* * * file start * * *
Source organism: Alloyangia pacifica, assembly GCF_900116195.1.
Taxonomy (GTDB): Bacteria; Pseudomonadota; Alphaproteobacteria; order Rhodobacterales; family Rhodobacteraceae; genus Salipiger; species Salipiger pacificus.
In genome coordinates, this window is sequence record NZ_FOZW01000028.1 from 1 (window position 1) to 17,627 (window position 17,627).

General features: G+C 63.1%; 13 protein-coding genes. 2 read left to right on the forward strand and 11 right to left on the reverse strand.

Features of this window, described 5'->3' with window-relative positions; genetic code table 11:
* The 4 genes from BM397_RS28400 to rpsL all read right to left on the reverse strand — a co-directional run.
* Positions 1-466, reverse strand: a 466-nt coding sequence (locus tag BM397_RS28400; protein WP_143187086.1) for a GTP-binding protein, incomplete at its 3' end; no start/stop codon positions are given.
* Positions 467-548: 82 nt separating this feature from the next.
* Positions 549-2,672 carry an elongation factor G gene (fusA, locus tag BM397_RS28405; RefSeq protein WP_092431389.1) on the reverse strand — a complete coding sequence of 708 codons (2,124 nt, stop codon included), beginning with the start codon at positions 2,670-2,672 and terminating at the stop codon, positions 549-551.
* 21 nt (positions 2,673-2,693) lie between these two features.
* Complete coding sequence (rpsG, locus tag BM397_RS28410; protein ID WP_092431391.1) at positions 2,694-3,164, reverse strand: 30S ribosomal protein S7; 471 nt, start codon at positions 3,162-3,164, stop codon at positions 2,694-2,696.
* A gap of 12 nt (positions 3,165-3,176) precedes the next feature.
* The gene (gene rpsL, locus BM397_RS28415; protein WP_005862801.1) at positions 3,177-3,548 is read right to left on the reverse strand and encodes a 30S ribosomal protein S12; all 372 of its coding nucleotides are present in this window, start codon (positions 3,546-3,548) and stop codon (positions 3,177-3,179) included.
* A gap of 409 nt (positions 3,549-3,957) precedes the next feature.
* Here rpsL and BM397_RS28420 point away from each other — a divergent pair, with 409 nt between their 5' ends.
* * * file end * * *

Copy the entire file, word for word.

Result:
Source organism: Alloyangia pacifica, assembly GCF_900116195.1.
Taxonomy (GTDB): Bacteria; Pseudomonadota; Alphaproteobacteria; order Rhodobacterales; family Rhodobacteraceae; genus Salipiger; species Salipiger pacificus.
In genome coordinates, this window is sequence record NZ_FOZW01000028.1 from 1 (window position 1) to 17,627 (window position 17,627).

General features: G+C 63.1%; 13 protein-coding genes. 2 read left to right on the forward strand and 11 right to left on the reverse strand.

Features of this window, described 5'->3' with window-relative positions; genetic code table 11:
* The 4 genes from BM397_RS28400 to rpsL all read right to left on the reverse strand — a co-directional run.
* Positions 1-466, reverse strand: a 466-nt coding sequence (locus tag BM397_RS28400; protein WP_143187086.1) for a GTP-binding protein, incomplete at its 3' end; no start/stop codon positions are given.
* Positions 467-548: 82 nt separating this feature from the next.
* Positions 549-2,672 carry an elongation factor G gene (fusA, locus tag BM397_RS28405; RefSeq protein WP_092431389.1) on the reverse strand — a complete coding sequence of 708 codons (2,124 nt, stop codon included), beginning with the start codon at positions 2,670-2,672 and terminating at the stop codon, positions 549-551.
* 21 nt (positions 2,673-2,693) lie between these two features.
* Complete coding sequence (rpsG, locus tag BM397_RS28410; protein ID WP_092431391.1) at positions 2,694-3,164, reverse strand: 30S ribosomal protein S7; 471 nt, start codon at positions 3,162-3,164, stop codon at positions 2,694-2,696.
* A gap of 12 nt (positions 3,165-3,176) precedes the next feature.
* The gene (gene rpsL, locus BM397_RS28415; protein WP_005862801.1) at positions 3,177-3,548 is read right to left on the reverse strand and encodes a 30S ribosomal protein S12; all 372 of its coding nucleotides are present in this window, start codon (positions 3,546-3,548) and stop codon (positions 3,177-3,179) included.
* A gap of 409 nt (positions 3,549-3,957) precedes the next feature.
* Here rpsL and BM397_RS28420 point away from each other — a divergent pair, with 409 nt between their 5' ends.